Blown-in vs. Batt: what are the realities? February 15 2015, 0 Comments

From the newsletter of Northwest Energy Star (Q32014):
Bibs vs. batts: Who ya got?

Recently, some blown fiberglass products were shown to offer the same resistance to airflow when blown to a density of 2.3lbs/cubic foot as cellulose does at 4lbs/cubic foot. Energy Trust of Oregon was intrigued by these lab results and set out to see if they translated to the real world of production builders.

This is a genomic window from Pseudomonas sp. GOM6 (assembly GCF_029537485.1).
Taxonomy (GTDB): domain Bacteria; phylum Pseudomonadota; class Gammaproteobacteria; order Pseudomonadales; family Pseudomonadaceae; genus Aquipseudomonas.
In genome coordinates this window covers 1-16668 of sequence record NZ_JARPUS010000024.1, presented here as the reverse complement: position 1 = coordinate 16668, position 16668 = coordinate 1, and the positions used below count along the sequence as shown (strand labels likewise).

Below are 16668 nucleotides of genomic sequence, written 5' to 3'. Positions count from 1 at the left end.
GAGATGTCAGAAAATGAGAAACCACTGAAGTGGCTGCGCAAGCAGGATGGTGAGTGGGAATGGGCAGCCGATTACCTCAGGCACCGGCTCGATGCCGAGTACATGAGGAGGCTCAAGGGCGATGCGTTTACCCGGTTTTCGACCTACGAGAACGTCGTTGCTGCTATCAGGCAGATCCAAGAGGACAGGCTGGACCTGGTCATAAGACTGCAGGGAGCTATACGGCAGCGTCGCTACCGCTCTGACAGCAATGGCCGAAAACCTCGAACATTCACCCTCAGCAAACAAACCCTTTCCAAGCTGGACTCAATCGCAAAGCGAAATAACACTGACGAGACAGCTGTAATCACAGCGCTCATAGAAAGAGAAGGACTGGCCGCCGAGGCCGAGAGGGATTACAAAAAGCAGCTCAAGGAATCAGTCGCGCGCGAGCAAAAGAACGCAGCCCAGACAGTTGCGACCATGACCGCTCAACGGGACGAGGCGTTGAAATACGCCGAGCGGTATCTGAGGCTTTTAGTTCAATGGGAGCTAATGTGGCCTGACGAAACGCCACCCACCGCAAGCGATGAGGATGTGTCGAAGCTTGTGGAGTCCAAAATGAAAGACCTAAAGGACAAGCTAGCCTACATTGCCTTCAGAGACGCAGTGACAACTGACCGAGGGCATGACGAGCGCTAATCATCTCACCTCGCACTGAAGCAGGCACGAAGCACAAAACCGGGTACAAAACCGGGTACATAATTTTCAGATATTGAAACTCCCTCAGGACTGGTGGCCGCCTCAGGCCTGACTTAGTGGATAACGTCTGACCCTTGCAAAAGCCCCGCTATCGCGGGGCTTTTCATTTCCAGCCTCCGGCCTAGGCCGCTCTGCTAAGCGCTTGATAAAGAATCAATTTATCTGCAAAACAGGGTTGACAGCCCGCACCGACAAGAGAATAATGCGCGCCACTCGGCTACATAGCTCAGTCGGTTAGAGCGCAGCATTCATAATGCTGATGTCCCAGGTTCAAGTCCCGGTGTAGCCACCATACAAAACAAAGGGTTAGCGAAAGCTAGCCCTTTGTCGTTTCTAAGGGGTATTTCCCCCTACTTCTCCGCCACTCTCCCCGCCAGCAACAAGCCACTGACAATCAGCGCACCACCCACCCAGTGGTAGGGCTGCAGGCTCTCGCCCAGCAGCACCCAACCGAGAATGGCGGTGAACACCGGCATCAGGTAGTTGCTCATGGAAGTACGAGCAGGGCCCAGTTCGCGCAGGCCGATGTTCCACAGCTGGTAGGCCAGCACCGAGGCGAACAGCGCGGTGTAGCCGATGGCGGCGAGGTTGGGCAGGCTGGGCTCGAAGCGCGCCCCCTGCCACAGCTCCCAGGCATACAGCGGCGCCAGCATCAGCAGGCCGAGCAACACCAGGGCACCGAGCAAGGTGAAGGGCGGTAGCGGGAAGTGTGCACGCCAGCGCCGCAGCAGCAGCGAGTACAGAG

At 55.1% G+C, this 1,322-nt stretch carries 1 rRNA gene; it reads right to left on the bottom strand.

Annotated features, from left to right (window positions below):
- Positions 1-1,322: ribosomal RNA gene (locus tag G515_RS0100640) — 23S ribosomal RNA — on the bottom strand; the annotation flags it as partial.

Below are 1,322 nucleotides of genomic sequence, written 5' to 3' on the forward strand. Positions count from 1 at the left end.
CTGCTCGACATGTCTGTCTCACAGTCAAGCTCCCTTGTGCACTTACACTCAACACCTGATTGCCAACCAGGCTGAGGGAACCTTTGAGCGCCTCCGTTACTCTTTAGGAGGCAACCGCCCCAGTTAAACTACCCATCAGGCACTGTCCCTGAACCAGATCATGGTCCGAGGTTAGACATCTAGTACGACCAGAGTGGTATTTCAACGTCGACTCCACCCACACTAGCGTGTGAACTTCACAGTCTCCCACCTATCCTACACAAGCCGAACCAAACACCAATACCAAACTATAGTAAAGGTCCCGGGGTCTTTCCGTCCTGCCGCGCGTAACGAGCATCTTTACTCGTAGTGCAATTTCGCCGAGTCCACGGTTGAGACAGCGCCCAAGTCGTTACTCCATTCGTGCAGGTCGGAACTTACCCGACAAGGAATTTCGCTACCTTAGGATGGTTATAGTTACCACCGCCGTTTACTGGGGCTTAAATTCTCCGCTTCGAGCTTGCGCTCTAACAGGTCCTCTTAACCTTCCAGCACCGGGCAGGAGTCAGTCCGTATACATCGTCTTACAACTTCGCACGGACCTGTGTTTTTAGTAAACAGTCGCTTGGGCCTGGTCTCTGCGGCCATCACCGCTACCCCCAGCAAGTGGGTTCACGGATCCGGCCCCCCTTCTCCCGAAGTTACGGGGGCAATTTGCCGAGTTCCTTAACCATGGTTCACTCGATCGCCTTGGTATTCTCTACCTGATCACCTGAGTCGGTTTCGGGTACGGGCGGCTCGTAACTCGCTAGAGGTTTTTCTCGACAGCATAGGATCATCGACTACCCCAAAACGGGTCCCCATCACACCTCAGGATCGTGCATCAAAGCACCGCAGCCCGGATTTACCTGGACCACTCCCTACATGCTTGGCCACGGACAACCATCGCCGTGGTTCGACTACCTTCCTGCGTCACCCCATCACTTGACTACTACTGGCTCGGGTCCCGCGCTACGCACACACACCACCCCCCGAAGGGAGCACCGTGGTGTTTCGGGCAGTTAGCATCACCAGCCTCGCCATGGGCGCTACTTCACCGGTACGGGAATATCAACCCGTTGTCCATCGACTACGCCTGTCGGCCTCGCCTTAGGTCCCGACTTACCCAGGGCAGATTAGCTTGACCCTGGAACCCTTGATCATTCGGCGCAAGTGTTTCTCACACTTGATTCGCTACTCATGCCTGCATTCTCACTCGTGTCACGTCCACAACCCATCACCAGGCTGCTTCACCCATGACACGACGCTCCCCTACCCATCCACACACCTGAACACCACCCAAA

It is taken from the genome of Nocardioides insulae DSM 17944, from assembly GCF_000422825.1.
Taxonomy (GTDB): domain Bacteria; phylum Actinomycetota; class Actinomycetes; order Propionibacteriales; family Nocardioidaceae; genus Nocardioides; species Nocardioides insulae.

To find out, Energy Trust conducted a study in 2013 of 40 new homes comparing the airtightness of homes using batt insulation in the walls with homes using the blown-in wall system. On average, the blown-in wall system proved to be 1 ACH50 lower, resulting in a tighter home. Additionally, the houses with the blown-in wall system all had a higher average R-value (R-23) than the homes with batted walls (R-21). While lower infiltration and higher wall R-values are important, the blown-in systems also resulted in lower levels of inside noise. Interestingly enough, this was the feature homebuyers commented on the most, which is ultimately what convinced many builders to adopt the technique for all their new homes. To quote one builder: “I can sell quiet.”

 

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